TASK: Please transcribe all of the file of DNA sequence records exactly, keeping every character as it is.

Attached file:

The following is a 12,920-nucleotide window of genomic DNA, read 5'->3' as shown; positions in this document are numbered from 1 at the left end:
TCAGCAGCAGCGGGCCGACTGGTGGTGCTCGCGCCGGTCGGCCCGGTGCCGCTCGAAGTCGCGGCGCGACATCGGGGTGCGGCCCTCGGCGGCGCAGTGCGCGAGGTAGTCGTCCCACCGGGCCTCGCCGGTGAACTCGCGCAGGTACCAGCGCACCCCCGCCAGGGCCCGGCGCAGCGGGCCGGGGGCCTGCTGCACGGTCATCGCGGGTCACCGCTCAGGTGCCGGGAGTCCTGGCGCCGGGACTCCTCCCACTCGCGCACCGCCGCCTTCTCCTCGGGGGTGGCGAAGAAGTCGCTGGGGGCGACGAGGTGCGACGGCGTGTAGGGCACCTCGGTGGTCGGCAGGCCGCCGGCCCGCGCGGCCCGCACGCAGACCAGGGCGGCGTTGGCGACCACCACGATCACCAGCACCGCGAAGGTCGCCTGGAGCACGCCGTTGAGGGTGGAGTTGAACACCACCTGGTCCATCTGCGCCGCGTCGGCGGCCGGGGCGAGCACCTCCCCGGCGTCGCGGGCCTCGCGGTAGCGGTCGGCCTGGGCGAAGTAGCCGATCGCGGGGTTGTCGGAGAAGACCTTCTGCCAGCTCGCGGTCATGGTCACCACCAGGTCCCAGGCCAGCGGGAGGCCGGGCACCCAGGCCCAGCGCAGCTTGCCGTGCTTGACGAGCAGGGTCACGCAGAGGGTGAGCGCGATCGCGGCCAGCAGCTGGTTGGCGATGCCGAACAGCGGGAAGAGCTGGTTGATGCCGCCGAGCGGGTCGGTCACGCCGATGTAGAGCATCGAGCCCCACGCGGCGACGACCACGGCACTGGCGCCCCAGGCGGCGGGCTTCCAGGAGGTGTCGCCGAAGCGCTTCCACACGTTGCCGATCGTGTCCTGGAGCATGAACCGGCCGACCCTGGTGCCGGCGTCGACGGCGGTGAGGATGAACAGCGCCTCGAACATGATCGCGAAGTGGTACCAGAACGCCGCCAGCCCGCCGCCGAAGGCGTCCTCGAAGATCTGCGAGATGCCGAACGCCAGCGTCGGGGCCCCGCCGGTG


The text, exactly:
The following is a 12,920-nucleotide window of genomic DNA, read 5'->3' as shown; positions in this document are numbered from 1 at the left end:
TCAGCAGCAGCGGGCCGACTGGTGGTGCTCGCGCCGGTCGGCCCGGTGCCGCTCGAAGTCGCGGCGCGACATCGGGGTGCGGCCCTCGGCGGCGCAGTGCGCGAGGTAGTCGTCCCACCGGGCCTCGCCGGTGAACTCGCGCAGGTACCAGCGCACCCCCGCCAGGGCCCGGCGCAGCGGGCCGGGGGCCTGCTGCACGGTCATCGCGGGTCACCGCTCAGGTGCCGGGAGTCCTGGCGCCGGGACTCCTCCCACTCGCGCACCGCCGCCTTCTCCTCGGGGGTGGCGAAGAAGTCGCTGGGGGCGACGAGGTGCGACGGCGTGTAGGGCACCTCGGTGGTCGGCAGGCCGCCGGCCCGCGCGGCCCGCACGCAGACCAGGGCGGCGTTGGCGACCACCACGATCACCAGCACCGCGAAGGTCGCCTGGAGCACGCCGTTGAGGGTGGAGTTGAACACCACCTGGTCCATCTGCGCCGCGTCGGCGGCCGGGGCGAGCACCTCCCCGGCGTCGCGGGCCTCGCGGTAGCGGTCGGCCTGGGCGAAGTAGCCGATCGCGGGGTTGTCGGAGAAGACCTTCTGCCAGCTCGCGGTCATGGTCACCACCAGGTCCCAGGCCAGCGGGAGGCCGGGCACCCAGGCCCAGCGCAGCTTGCCGTGCTTGACGAGCAGGGTCACGCAGAGGGTGAGCGCGATCGCGGCCAGCAGCTGGTTGGCGATGCCGAACAGCGGGAAGAGCTGGTTGATGCCGCCGAGCGGGTCGGTCACGCCGATGTAGAGCATCGAGCCCCACGCGGCGACGACCACGGCACTGGCGCCCCAGGCGGCGGGCTTCCAGGAGGTGTCGCCGAAGCGCTTCCACACGTTGCCGATCGTGTCCTGGAGCATGAACCGGCCGACCCTGGTGCCGGCGTCGACGGCGGTGAGGATGAACAGCGCCTCGAACATGATCGCGAAGTGGTACCAGAACGCCGCCAGCCCGCCGCCGAAGGCGTCCTCGAAGATCTGCGAGATGCCGAACGCCAGCGTCGGGGCCCCGCCGGTG